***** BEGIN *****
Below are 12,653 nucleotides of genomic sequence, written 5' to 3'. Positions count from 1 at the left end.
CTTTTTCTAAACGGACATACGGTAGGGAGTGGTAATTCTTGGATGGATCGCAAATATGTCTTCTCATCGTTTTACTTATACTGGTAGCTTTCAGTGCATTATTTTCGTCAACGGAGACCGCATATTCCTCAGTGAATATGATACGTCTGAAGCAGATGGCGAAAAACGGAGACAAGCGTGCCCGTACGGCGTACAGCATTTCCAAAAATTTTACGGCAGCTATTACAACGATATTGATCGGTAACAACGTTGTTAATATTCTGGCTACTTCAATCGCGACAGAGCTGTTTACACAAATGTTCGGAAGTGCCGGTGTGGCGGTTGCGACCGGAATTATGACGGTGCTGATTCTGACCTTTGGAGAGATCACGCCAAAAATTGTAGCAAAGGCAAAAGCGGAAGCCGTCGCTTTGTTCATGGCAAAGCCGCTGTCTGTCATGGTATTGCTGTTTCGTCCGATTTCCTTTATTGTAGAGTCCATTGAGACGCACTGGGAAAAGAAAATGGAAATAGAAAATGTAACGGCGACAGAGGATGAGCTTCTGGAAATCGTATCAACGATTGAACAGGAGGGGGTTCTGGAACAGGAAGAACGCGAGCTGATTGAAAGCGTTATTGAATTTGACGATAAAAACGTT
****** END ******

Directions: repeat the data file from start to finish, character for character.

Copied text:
Below are 12,653 nucleotides of genomic sequence, written 5' to 3'. Positions count from 1 at the left end.
CTTTTTCTAAACGGACATACGGTAGGGAGTGGTAATTCTTGGATGGATCGCAAATATGTCTTCTCATCGTTTTACTTATACTGGTAGCTTTCAGTGCATTATTTTCGTCAACGGAGACCGCATATTCCTCAGTGAATATGATACGTCTGAAGCAGATGGCGAAAAACGGAGACAAGCGTGCCCGTACGGCGTACAGCATTTCCAAAAATTTTACGGCAGCTATTACAACGATATTGATCGGTAACAACGTTGTTAATATTCTGGCTACTTCAATCGCGACAGAGCTGTTTACACAAATGTTCGGAAGTGCCGGTGTGGCGGTTGCGACCGGAATTATGACGGTGCTGATTCTGACCTTTGGAGAGATCACGCCAAAAATTGTAGCAAAGGCAAAAGCGGAAGCCGTCGCTTTGTTCATGGCAAAGCCGCTGTCTGTCATGGTATTGCTGTTTCGTCCGATTTCCTTTATTGTAGAGTCCATTGAGACGCACTGGGAAAAGAAAATGGAAATAGAAAATGTAACGGCGACAGAGGATGAGCTTCTGGAAATCGTATCAACGATTGAACAGGAGGGGGTTCTGGAACAGGAAGAACGCGAGCTGATTGAAAGCGTTATTGAATTTGACGATAAAAACGTT